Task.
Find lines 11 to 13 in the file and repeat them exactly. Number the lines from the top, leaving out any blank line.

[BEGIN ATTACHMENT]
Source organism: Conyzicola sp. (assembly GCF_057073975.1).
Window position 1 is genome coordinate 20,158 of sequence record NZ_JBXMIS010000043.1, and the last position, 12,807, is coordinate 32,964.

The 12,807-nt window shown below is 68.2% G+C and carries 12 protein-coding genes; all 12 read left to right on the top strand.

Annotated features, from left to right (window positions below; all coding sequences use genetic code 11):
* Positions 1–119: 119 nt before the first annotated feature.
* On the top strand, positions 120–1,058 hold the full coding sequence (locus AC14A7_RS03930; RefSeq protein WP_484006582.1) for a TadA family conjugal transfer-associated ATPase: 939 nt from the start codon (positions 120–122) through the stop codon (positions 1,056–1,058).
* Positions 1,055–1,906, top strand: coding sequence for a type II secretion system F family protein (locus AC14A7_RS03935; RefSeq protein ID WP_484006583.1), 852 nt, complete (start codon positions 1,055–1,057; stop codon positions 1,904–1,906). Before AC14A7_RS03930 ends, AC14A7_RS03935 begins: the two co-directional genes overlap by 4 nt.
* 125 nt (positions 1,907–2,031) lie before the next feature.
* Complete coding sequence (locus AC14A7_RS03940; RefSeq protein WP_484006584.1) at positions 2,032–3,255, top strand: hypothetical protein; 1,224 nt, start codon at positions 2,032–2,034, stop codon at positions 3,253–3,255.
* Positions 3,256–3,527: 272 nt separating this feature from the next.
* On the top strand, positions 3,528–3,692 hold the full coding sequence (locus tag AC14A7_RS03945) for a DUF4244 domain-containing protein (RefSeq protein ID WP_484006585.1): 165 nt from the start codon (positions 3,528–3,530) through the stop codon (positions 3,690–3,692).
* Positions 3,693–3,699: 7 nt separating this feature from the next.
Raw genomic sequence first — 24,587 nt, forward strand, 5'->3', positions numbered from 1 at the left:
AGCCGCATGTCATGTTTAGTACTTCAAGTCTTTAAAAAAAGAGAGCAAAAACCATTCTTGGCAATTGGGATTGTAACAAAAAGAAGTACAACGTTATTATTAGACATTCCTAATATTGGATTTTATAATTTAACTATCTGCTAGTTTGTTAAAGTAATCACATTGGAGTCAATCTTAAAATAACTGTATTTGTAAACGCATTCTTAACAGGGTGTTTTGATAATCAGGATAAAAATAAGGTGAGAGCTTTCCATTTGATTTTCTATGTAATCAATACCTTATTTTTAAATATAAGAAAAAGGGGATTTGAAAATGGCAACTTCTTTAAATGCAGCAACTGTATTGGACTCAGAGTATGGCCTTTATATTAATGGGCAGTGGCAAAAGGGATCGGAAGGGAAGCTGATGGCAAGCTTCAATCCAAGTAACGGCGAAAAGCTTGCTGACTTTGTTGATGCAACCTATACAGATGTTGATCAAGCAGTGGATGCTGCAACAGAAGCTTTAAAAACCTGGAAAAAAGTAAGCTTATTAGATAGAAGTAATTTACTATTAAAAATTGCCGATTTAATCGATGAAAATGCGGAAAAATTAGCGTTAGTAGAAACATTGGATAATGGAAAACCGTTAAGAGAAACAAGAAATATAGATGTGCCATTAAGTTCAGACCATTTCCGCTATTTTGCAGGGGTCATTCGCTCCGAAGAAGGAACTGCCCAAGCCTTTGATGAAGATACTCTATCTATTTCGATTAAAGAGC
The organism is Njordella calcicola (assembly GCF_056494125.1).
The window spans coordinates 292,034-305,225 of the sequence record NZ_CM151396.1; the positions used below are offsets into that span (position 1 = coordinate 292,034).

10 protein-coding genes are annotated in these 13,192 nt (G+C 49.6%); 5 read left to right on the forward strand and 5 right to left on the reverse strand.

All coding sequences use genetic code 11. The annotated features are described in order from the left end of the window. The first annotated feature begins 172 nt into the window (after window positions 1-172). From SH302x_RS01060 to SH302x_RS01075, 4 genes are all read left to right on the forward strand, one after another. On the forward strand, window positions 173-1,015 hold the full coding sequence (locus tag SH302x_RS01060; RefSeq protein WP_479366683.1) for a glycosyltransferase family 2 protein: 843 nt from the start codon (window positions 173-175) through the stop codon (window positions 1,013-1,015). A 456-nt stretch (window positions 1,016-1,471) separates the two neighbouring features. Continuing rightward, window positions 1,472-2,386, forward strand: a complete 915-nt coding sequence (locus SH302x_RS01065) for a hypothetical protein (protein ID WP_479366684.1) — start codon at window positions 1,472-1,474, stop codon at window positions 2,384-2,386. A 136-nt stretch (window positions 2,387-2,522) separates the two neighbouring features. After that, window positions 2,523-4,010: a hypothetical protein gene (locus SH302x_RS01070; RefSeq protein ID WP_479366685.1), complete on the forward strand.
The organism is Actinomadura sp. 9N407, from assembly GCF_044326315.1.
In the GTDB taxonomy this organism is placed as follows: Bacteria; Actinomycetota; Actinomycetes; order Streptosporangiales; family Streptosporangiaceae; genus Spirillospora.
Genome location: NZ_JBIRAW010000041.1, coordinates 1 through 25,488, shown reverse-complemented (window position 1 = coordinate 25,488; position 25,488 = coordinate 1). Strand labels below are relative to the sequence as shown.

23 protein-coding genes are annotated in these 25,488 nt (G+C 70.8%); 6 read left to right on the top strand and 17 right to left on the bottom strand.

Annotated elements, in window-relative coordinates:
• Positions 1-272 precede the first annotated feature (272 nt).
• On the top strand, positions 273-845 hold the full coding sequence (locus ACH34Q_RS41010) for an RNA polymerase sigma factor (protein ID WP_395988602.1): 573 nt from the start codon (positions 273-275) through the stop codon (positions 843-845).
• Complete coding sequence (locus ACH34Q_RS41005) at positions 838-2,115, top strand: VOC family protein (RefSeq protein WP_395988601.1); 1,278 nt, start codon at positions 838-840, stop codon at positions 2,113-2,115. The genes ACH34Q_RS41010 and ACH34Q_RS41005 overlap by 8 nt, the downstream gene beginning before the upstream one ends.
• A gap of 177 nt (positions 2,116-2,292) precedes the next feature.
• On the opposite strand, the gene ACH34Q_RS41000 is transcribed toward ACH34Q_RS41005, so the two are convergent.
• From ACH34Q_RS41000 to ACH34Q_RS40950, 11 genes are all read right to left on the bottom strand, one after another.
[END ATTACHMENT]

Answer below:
* On the top strand, positions 3,528–3,692 hold the full coding sequence (locus tag AC14A7_RS03945) for a DUF4244 domain-containing protein (RefSeq protein ID WP_484006585.1): 165 nt from the start codon (positions 3,528–3,530) through the stop codon (positions 3,690–3,692).
* Positions 3,693–3,699: 7 nt separating this feature from the next.
Raw genomic sequence first — 24,587 nt, forward strand, 5'->3', positions numbered from 1 at the left: